Angryscotonfragglerock
Reply to  michael hart
January 18, 2020 12:07 am

They already have (3?) Thorium reactors and are at the forefront (with China?) in developing Thorium MSR. If they succeed, then maybe India will pull its people out of poverty with a plentiful supply of ‘cheap’ electricity.

Patrick MJD
Reply to  Bryan A
January 17, 2020 6:10 pm

With IVR systems many are not setup too well. If you press * or # multiple times it usually drops you out of the system, and usually, to a person. I like to repeat what the caller says back to them, it messes with their mind. Problem is even with caller ID they can “buy” new numbers easily. Many money sc@m call centres are setup this way.

Reply to  Patrick MJD
January 17, 2020 11:48 pm

They don’t buy new numbers, they “spoof” (fake) numbers that may not be in service.

Lance
January 17, 2020 6:45 am

That blue patch in Canada is right around Wood Buffalo National Park. I lived in Ft. McMurray for a few years, and don’t EVER recall hearing about a Monsoon up there!
I know it gets cold…-25F right now.

Phil.
Reply to  Lance
January 17, 2020 7:14 am

That world map showing monsoons appears to use a rather different definition than the one I’ve always known: “Monsoon is traditionally defined as a seasonal reversing wind accompanied by corresponding changes in precipitation”.

Steve Z
Reply to  Phil.
January 17, 2020 9:12 am

I’ve also heard the term “monsoon” used for relatively “heavy” rains in July and August in Arizona, but average rainfall in those months in Phoenix is about 1 inch per month, which would be considered a dry month in most areas of the United States, and only slightly higher than Phoenix precipitation in the winter months of January, February, and March.

The truly heavy monsoon rains in India are extremely important to the people living there, so that bandying about the same term for occasional summer rains in the Arizona desert is definitely inappropriate. In fact, Florida, commonly called the Sunshine State, has much heavier summer “monsoons” than Arizona!

chemman
Reply to  Kip Hansen
January 17, 2020 11:46 am

Kip,
I live in NE Arizona. We have monsoonal rain patterns. Average precipitation in the winter months around 0.6 inches/month. When the summer comes we get increased thunderstorm activity and precipitation in the 1 – 3 inch range per month. Most of that average comes in one or two storms during the month. In 2017 I had over 3 inches in July and 4.5 inches in August. Well above long term averages.

And yes ADOT is correct when we get a “monsoon” it can dump rain at well over 1 inch an hour and the roads will flood very quickly. The receiver for my Vantage Pro II will say ”raining cats and dogs” when we get those high rates of rain fall.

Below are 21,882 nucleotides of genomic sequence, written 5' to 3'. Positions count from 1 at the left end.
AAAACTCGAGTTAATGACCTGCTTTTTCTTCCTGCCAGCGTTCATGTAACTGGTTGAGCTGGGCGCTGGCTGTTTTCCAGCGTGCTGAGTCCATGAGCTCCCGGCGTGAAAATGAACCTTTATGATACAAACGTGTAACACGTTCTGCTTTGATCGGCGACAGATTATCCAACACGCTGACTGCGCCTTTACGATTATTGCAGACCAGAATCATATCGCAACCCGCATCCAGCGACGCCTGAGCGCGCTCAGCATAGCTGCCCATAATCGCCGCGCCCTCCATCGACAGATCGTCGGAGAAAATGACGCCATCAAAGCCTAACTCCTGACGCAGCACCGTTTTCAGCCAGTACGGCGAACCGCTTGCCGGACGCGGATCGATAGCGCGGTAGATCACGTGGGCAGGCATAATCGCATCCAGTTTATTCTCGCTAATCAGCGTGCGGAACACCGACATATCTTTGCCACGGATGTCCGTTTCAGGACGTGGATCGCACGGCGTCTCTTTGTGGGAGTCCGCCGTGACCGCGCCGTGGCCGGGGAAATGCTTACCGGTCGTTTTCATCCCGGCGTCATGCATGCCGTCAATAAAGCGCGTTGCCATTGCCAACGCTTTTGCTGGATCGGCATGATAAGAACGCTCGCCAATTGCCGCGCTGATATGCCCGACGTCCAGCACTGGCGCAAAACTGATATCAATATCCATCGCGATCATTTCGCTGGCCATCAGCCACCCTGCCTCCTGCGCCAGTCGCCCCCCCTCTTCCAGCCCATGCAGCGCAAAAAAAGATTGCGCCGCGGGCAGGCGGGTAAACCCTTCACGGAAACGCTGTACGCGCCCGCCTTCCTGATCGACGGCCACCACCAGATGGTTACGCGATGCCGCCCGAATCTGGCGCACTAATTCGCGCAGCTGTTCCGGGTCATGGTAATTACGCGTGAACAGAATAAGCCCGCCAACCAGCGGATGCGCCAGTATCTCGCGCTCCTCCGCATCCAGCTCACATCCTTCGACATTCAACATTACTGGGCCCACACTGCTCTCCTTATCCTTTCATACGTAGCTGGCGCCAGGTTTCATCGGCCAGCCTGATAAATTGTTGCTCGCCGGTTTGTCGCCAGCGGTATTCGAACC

tty
Reply to  Kip Hansen
January 17, 2020 12:27 pm

There actually is a summer monsoon in Arizona. The summer rains there are caused by the same mechanism as the Indian summer monsoon. A heat-induced low-pressure area that draws in wet air from the sea. However the Gulf of California is a pretty weak source of moisture compared to the Indian Ocean, so it is a rather weak monsoon.

Editor
Reply to  Kip Hansen
January 17, 2020 1:38 pm

chemman & tty ==> Thanks for the details and confirming the Arizona monsoon.

GP Hanner
Reply to  Phil.
January 17, 2020 10:48 am

Similar wind patterns prevailed when I lived in Puerto Rico: Cool and rather dry conditions during the winter with winds out of the NNW; slackened winds as summer approached and a wind shift that drove increased thunderstorms and rain showers.

Zig Zag Wanderer
Reply to  Phil.
January 17, 2020 3:00 pm

That world map showing monsoons appears to use a rather different definition than the one I’ve always known

I have the same issue. My home town is outside of that blob in Australia, and also classified as a sub-tropical climate by most sources, despite being 21 degrees south.

Our climate is definitely tropical, and we have a distinct wet season of between 3 and 4 months, and the rest is very mild, only differing in temperature over the rest of the year. The monsoon is a real and oft-discussed thing here, too. Still waiting for it to break properly now, as it happens.

I also hope the monsoon is not too late in India this year as I’ll be there in August. I’ve been in Mumbai before in August when it’s late, and the temperature and humidity are brutal.